In an attempt to identify the membrane that contributes to CPMV replication, it was demonstrated through the use of transgenic Nicotiana benthami-ana plants expressing ER- or Golgi-targeted GFP that CPMV infection causes a strong proliferation of ER membranes without affecting the structure of the Golgi stacks (Carette et al. 2000). ER modifications start at the cortical ER network and culminate with the apparition of a large region of densely packed ER membranes, often near the nucleus (Carette et al. 2000). Treatment with cytoskeleton inhibitor further revealed that intracellular trafficking of replication complexes to the large juxtanuclear structure occurs via association with the actin cytoskeleton and not the microtubular network (Carette et al. 2002a). The combined use of fluorescent in situ hybridization (FISH) and ER-GFP marker also showed that during the course of an infection, CPMV RNA colocalizes with the 110 K viral polymerase and other replication proteins and is always found in close association with proliferated ER membranes, supporting the view that ER membranes act as a source for the small membranous vesicles (Carette et al. 2002a). Not surprisingly, changes in ER morphology could be attributed to RNA1 alone. Thus, expression of RNA1-encoded proteins in insect cells, by using a baculovirus expression system, showed that 60 K, but not 110 K, is able to induce and associate with small membranous vesicles in the cytoplasm in these cells (van Bokhoven et al. 1992). More significantly, expression of individual viral proteins in N. benthamiana epi dermal cells using a viral vector revealed that both 32 K and 60 K, when fused to GFP, associate to membranes and induce rearrangement of the ER (Carette et al. 2002b). The alterations of the ER morphology resembled the proliferations that occur in CPMV-infected cells, although some differences could be observed. In particular, the GFP-32 K was present mainly in the cortical ER, whereas GFP-60 K was found mainly in the nuclear envelope, the plastidial membrane, and aggregates presumably derived from the ER. Other RNA1-encoded proteins, the 110 K polymerase and the N-terminal cleavage product 24 K proteinase, behaved as freely soluble proteins when expressed in isolation (Carette et al. 2002b). The localization signals that target the 32 K and 60 K, and probably also the replication complexes to ER membranes remain to be identified. It has been suggested that the three stretches of hydrophobic amino acids at the C-terminal end of the 32 K contribute to the membrane attachment (Carette et al. 2002b). Similarly, the 60 K contains two hydropho-bic domains that are conserved among the comoviruses: an amphipathic helix at the N terminus (amino acids 45 to 61) and a 22-amino-acid stretch of hy-drophobic residues (amino acids 544 to 565) at the C terminus immediately upstream of VPg (Carette et al. 2002b; Peters et al. 1992).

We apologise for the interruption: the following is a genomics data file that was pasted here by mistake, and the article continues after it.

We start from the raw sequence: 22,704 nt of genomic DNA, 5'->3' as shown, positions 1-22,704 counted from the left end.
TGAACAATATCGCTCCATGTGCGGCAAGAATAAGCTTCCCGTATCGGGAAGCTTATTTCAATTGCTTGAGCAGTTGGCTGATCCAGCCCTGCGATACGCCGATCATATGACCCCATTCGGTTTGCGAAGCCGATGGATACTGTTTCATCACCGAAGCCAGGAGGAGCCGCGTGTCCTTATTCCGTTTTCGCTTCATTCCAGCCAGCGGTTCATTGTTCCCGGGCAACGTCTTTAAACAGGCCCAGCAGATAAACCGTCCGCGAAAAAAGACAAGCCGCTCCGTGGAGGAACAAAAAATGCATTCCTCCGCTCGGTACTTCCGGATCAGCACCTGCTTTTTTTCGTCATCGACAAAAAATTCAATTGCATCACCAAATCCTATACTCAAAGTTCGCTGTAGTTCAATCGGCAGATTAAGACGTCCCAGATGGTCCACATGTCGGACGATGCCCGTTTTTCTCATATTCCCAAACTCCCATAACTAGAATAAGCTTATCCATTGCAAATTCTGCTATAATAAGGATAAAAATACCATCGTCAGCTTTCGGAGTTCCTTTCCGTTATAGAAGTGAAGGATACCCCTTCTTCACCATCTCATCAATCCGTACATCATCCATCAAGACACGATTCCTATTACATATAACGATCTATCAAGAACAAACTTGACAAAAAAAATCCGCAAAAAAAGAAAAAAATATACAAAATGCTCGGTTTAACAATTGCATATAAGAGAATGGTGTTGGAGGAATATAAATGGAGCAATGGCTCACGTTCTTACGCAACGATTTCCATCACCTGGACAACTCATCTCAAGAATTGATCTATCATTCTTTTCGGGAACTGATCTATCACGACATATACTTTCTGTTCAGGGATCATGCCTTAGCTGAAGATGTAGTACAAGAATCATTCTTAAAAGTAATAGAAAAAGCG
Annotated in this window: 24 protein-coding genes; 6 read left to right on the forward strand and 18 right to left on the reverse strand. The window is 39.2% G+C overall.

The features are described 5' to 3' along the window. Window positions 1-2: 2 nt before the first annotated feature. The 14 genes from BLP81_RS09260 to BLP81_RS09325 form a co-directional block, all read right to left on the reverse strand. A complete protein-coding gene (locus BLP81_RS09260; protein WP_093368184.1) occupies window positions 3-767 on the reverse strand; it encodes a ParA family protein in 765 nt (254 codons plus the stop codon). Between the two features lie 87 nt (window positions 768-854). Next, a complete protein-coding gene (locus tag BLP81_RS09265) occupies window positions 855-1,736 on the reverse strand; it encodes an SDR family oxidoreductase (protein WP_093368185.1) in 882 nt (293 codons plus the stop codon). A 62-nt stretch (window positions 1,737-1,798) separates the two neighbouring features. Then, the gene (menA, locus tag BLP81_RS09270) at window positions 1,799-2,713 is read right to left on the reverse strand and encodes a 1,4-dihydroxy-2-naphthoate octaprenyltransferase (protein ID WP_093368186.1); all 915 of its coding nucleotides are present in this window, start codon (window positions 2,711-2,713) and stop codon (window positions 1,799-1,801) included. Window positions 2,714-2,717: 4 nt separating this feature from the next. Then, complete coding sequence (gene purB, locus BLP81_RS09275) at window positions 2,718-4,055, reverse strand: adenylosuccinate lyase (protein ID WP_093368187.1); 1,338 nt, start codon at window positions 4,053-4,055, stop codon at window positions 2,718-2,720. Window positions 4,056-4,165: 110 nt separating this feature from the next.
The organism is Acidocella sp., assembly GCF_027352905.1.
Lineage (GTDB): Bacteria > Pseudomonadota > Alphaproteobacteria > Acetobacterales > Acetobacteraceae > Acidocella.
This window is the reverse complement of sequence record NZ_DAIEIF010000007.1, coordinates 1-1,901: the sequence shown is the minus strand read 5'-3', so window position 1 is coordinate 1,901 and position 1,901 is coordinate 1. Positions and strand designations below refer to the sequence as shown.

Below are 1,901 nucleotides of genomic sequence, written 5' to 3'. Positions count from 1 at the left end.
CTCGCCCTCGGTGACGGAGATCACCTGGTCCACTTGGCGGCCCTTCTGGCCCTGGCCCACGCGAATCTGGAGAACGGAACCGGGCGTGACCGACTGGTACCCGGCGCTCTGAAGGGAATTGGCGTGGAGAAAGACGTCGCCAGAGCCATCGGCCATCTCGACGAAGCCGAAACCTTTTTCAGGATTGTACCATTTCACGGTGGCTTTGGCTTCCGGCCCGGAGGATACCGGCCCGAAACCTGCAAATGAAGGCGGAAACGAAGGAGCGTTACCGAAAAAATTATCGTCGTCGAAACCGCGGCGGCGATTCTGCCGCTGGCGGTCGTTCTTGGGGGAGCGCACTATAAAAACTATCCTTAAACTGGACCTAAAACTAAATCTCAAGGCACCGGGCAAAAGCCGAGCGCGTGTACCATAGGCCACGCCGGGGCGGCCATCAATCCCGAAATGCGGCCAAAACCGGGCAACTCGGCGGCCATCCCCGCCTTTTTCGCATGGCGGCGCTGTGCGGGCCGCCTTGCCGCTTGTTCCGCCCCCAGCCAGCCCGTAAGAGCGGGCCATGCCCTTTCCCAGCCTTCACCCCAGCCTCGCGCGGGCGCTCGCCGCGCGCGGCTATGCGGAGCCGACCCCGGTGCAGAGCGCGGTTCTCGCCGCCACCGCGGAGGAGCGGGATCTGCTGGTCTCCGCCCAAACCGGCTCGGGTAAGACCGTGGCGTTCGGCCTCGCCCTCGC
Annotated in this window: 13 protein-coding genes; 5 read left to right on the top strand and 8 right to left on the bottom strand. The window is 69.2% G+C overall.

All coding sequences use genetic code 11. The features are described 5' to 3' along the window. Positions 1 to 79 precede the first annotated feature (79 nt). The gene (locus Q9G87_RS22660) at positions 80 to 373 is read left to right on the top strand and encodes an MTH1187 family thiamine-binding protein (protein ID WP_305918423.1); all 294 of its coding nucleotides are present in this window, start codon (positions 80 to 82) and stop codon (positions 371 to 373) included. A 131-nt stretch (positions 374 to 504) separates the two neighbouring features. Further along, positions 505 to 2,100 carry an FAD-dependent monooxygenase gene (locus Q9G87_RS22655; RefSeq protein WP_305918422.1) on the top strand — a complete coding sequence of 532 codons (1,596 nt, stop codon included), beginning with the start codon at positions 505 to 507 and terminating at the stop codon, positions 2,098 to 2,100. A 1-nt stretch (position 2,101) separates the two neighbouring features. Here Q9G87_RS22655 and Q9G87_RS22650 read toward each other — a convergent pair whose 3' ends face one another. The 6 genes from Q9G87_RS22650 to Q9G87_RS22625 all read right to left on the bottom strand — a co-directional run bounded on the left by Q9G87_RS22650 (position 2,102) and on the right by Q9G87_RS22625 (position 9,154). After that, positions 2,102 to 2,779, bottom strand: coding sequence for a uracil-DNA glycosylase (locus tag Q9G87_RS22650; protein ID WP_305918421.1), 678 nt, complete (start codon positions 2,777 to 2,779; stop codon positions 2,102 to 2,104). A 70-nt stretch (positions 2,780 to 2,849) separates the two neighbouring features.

How ER membranes contribute to the formation the CPMV-induced vesicles is still a matter of debate. Immunogold labelling experiments on CPMV-infected tobacco leaf cells showed that they contained a relatively low amount of the luminal GFP-ER marker protein, indicating that luminal ER proteins are excluded (Carette et al. 2000) during generation of these vesicles. Additionally, it seems that the vesicle formation in CPMV-infected cells involves de novo membrane synthesis rather than a modification of preexisting membranes, as it was found that cerulenin, a fungal antibiotic which prevents de novo phospholipid biosynthesis and exerts its action by specifically inhibiting document ^-ketoacyl-acyl carrier protein synthase (Moche et al. 1999), proved to be a strong inhibitor of CPMV RNA replication (Carette et al. 2000). Carette et al. (2002a) suggested that the vesicles may form as a result of the unfolded-protein response (UPR). This response can occur after various biochemical and physiological stimuli that affect ER homeostasis and impose stress to the ER, subsequently leading to accumulation of unfolded or misfolded proteins in the ER lumen (Shen et al. 2004). However, attempts to demonstrate the up-regulation of BiP that serves as a hallmark in the UPR remained unsuccessful (Carette et al. 2002a). Interestingly, a yeast two-hybrid search of an Arabidopsis cDNA library showed that the C-terminal domain of 60 K protein interacts with two vesicle-associated proteins (termed VAP27-1 and VAP27-2) that belong to the VAP33 family of SNARE-like proteins (Carette et al. 2002c). These host proteins also localized with the 60 K in CPMV-infected protoplasts. Carette et al. (2002c) suggested that VAP27-1 and VAP27-2 could play an important role in vesicular transport to or from the ER and may also act as a membrane anchor for the virus replication complex. Alternatively, interference of 60 K with VAP function could contribute to the ER vesiculation process seen during infection. However, experimental evidence demonstrating the involvement of VAP27-1 and VAP27-2 in CPMV replication is still missing.
Was this article helpful?